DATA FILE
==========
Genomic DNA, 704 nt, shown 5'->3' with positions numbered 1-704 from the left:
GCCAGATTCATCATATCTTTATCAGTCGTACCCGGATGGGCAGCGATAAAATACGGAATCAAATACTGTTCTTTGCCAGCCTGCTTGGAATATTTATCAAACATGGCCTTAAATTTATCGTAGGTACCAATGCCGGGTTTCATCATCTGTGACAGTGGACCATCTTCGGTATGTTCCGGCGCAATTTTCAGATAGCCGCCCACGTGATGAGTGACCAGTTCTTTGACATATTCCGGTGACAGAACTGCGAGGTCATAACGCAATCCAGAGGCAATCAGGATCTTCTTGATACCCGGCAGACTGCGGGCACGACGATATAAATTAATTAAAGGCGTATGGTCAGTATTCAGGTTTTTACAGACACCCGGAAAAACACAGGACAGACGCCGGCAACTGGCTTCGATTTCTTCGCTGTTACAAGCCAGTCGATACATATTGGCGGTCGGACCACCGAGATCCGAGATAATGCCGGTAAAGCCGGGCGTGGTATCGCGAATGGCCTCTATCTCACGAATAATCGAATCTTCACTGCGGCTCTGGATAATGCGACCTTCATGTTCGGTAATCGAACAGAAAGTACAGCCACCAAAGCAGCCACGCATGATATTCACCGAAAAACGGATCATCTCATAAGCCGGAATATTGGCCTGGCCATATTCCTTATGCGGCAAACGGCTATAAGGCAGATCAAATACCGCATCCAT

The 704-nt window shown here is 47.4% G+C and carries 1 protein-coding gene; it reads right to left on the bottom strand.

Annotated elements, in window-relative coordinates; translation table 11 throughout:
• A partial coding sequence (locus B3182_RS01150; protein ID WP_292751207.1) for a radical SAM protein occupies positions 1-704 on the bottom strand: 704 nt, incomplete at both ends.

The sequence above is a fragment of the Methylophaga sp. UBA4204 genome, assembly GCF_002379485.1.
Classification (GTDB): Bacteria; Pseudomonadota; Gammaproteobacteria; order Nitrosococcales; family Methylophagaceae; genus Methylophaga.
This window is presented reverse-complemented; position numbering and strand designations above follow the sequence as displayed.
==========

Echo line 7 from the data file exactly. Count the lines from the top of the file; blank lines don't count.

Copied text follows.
Classification (GTDB): Bacteria; Pseudomonadota; Gammaproteobacteria; order Nitrosococcales; family Methylophagaceae; genus Methylophaga.